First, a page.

It's just after the civil war when the elderly outlaw Bascomb and his gang try to rob a bank. They run into a trap as officers are waiting in ambush. Bascomb and the cold blooded killer ...
See full summary »
When the South loses the war, Confederate veteran O'Meara goes West, joins the Sioux, takes a wife and refuses to be an American but he must choose a side when the Sioux go to war against the U.S. Army.
An American newspaperman and his wife, caught in the London blitz, lose their unborn child in an air raid. Outraged, they visit a shelter for homeless children where they fall in love with ... See full summary »
Tiny Tucker delivers mail and attracted to her, Just Baggot becomes her new carrier. When he kills a man in a gunfight, the man's son joins him in the deliveries and they become good ... See full summary »
Norman Z. McLeod
J. Carrol Naish
Alpha's been raised along scientific principles, and will make Mike Regan a great human interest story for his paper. But when his interview prompts Alpha to run away from the institute and... See full summary »
Meg, a young ballet student, idolizes the school's top ballerina, the shallow Ariane Bouchet. Meg is distressed when she learns visiting prima ballerina Darina rather than Bouchet will play... See full summary »
A grumpy old fisherman tries to avoid marriage, contend with a daughter he never knew he had and scuttle the attempts of landlubbers who want to rob him of his seagiong livelihood, while the locals try to reform him.
It's just after the civil war when the elderly outlaw Bascomb and his gang try to rob a bank. They run into a trap as officers are waiting in ambush. Bascomb and the cold blooded killer Yancy escape and join a Mormon wagon train heading for Utah. They learn there is gold hidden on the train and eventually Yancy finds it. The plan is to take the gold and flee but a nine year old girl has become attached to Bascomb and Bascomb is beginning to change his mind. Written by
Maurice VanAuken <email@example.com>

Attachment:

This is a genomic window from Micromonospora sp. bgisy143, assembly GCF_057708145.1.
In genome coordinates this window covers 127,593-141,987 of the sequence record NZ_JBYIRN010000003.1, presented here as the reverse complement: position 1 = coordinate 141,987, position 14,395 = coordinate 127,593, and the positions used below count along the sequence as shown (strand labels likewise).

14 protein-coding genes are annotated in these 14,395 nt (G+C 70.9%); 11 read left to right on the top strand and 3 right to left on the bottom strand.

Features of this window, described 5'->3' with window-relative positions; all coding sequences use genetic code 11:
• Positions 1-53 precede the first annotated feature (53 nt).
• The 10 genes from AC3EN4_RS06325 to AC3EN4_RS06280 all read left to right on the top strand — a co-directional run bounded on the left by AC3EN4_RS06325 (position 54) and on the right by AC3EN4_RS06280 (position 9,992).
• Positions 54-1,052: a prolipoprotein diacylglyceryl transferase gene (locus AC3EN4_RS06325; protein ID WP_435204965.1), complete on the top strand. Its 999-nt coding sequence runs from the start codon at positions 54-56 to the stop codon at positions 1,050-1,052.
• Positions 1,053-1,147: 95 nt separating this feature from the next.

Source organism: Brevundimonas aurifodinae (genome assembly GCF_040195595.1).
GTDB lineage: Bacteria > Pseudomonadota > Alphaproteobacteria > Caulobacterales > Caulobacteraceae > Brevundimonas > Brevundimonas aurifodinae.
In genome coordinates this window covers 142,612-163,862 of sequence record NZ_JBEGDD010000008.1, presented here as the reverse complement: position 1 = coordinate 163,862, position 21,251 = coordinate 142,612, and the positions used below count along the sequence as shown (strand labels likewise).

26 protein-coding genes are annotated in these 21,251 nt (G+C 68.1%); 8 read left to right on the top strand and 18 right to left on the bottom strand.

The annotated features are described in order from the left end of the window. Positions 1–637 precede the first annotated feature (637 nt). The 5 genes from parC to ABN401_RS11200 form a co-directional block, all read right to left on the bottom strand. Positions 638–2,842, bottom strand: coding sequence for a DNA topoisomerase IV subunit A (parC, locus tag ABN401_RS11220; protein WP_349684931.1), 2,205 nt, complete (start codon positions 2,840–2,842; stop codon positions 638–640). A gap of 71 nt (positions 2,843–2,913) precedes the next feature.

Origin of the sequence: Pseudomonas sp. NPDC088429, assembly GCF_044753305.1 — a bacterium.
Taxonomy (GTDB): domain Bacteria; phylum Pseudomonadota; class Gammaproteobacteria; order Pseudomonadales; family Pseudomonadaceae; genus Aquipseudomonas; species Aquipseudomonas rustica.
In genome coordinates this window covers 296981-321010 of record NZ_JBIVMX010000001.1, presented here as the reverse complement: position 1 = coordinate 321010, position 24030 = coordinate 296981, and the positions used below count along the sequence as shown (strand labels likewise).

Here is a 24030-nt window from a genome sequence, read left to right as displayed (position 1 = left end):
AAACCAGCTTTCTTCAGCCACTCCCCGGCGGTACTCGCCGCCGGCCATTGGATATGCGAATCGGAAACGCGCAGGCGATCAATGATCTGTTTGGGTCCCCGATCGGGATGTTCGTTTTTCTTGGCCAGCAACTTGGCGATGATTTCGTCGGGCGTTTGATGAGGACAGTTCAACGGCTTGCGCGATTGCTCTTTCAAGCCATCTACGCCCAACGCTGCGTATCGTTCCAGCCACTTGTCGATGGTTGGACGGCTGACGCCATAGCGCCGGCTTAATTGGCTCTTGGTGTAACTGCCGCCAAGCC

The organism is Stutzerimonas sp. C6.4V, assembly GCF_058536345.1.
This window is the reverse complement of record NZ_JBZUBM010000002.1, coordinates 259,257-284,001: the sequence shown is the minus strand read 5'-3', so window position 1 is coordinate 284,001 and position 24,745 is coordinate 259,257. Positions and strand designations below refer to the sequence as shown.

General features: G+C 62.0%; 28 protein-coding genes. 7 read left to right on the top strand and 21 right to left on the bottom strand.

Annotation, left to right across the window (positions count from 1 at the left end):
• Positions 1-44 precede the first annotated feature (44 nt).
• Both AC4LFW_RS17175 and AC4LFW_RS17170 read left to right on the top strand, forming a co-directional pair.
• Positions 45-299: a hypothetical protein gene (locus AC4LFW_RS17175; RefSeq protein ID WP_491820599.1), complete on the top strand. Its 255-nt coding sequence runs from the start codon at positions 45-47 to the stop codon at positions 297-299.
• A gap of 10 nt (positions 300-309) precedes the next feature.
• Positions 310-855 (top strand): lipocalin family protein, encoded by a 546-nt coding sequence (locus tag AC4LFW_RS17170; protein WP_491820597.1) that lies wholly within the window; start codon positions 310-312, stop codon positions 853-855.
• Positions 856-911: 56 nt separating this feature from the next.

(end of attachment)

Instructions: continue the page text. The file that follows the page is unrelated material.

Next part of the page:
According to page 70 of "Notes For A Memoir", Janet Jeppson, second wife of Isaac Asimov, describes how she was acting as an extra in this movie on August 14, 1945, when Wallace Beery came out of his trailer to tell everyone on-site that World War II had been declared over. See more »
It took Bascomb forty miles to reach the cavalry. They return from the fort to the Indian attack in under ten minutes. See more »
Wallace Beery plays Bad Bascomb, the cuddliest outlaw in the West! He's a bank robber, a cattle rustler, and he's (oh my!) left-handed! But once he joins up with a wagon-caravan of Mormons--in order to escape the law--B.B. becomes humanized, a scoundrel with a squishy heart. This is a cute western with a warm theme, the best sequences involving Beery with teary Margaret O'Brien (they meet while he's stealing chicken). Marjorie Main is always fun to have around playing Bascomb's Mormon-intended. Strictly a formula film, sentimental and "nice", although some of the action scenes are sloppily-directed and there's some curious overdubbing (when O'Brien says to Beery, "Are you gonna marry her?", Beery answers, "You really are ill!" but his lips say "sick"). Still, quite enjoyable and with some very funny lines. *** from ****
16 of 17 people found this review helpful.
Was this review helpful to you?